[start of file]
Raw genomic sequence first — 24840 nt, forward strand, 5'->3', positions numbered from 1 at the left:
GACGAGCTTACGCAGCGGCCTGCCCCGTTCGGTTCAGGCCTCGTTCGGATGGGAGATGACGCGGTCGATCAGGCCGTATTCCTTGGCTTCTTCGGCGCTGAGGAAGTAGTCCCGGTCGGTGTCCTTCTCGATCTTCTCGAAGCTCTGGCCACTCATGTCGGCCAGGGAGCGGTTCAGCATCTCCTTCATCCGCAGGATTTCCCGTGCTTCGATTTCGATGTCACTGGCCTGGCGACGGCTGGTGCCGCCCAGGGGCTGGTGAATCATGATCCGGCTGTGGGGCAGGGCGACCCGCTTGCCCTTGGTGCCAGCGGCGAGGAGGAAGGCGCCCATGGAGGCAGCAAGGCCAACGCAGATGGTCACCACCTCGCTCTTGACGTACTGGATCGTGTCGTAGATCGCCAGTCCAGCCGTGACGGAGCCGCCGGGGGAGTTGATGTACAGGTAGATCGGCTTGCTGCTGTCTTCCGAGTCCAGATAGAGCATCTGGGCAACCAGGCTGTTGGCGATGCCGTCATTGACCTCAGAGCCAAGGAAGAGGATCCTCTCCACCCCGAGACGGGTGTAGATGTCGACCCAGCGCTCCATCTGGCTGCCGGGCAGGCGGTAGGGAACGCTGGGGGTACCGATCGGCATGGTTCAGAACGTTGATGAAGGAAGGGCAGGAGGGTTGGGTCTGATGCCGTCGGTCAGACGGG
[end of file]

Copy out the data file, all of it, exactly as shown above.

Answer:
Raw genomic sequence first — 24840 nt, forward strand, 5'->3', positions numbered from 1 at the left:
GACGAGCTTACGCAGCGGCCTGCCCCGTTCGGTTCAGGCCTCGTTCGGATGGGAGATGACGCGGTCGATCAGGCCGTATTCCTTGGCTTCTTCGGCGCTGAGGAAGTAGTCCCGGTCGGTGTCCTTCTCGATCTTCTCGAAGCTCTGGCCACTCATGTCGGCCAGGGAGCGGTTCAGCATCTCCTTCATCCGCAGGATTTCCCGTGCTTCGATTTCGATGTCACTGGCCTGGCGACGGCTGGTGCCGCCCAGGGGCTGGTGAATCATGATCCGGCTGTGGGGCAGGGCGACCCGCTTGCCCTTGGTGCCAGCGGCGAGGAGGAAGGCGCCCATGGAGGCAGCAAGGCCAACGCAGATGGTCACCACCTCGCTCTTGACGTACTGGATCGTGTCGTAGATCGCCAGTCCAGCCGTGACGGAGCCGCCGGGGGAGTTGATGTACAGGTAGATCGGCTTGCTGCTGTCTTCCGAGTCCAGATAGAGCATCTGGGCAACCAGGCTGTTGGCGATGCCGTCATTGACCTCAGAGCCAAGGAAGAGGATCCTCTCCACCCCGAGACGGGTGTAGATGTCGACCCAGCGCTCCATCTGGCTGCCGGGCAGGCGGTAGGGAACGCTGGGGGTACCGATCGGCATGGTTCAGAACGTTGATGAAGGAAGGGCAGGAGGGTTGGGTCTGATGCCGTCGGTCAGACGGG